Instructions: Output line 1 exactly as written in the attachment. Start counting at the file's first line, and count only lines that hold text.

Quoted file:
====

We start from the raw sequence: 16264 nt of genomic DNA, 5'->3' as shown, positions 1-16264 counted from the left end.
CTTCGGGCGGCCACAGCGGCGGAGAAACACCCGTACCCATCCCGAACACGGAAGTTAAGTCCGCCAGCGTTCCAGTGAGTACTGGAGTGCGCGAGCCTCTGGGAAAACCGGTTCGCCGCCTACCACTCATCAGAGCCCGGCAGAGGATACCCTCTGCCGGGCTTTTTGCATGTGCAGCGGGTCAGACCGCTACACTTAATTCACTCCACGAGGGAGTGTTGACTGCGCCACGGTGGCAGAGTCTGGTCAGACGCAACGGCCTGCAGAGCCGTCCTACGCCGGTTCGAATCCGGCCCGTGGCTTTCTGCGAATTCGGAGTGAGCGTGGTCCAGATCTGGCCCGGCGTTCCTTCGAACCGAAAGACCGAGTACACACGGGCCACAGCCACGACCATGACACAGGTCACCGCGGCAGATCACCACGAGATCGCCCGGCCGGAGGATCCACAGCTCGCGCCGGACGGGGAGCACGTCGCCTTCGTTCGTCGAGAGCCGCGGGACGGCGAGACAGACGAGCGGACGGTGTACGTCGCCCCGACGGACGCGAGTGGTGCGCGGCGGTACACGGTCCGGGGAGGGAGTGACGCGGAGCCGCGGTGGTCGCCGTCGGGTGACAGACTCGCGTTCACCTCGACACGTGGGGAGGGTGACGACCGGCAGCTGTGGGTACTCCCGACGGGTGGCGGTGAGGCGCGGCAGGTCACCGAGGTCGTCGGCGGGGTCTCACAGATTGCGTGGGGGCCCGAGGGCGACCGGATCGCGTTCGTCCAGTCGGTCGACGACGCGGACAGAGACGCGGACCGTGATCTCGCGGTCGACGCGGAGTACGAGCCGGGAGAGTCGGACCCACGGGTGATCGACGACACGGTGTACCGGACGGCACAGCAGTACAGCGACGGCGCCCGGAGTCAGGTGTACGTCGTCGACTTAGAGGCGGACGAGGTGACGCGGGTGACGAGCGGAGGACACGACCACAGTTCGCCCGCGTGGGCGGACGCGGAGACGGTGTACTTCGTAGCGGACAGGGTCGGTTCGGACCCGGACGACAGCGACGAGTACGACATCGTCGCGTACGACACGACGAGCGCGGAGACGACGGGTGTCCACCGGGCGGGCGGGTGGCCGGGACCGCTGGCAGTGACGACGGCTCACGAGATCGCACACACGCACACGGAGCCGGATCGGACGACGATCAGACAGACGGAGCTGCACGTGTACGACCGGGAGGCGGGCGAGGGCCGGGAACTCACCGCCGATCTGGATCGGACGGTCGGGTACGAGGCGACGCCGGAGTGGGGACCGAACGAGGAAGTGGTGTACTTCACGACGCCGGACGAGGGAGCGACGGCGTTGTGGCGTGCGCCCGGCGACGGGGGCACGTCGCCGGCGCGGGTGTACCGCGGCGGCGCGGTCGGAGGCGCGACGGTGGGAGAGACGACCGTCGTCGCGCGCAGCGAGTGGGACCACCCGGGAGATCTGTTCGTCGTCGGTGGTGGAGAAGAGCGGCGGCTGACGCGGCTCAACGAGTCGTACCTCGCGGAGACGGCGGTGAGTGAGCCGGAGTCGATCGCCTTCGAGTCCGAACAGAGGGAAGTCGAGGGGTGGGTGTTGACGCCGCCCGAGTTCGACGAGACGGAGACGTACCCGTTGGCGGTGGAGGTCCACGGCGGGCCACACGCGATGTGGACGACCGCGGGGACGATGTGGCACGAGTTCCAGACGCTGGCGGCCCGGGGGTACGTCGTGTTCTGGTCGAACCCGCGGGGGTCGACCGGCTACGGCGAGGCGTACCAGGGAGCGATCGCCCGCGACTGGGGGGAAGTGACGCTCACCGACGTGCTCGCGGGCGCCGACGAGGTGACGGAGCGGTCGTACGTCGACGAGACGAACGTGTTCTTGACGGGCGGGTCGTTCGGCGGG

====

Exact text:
We start from the raw sequence: 16264 nt of genomic DNA, 5'->3' as shown, positions 1-16264 counted from the left end.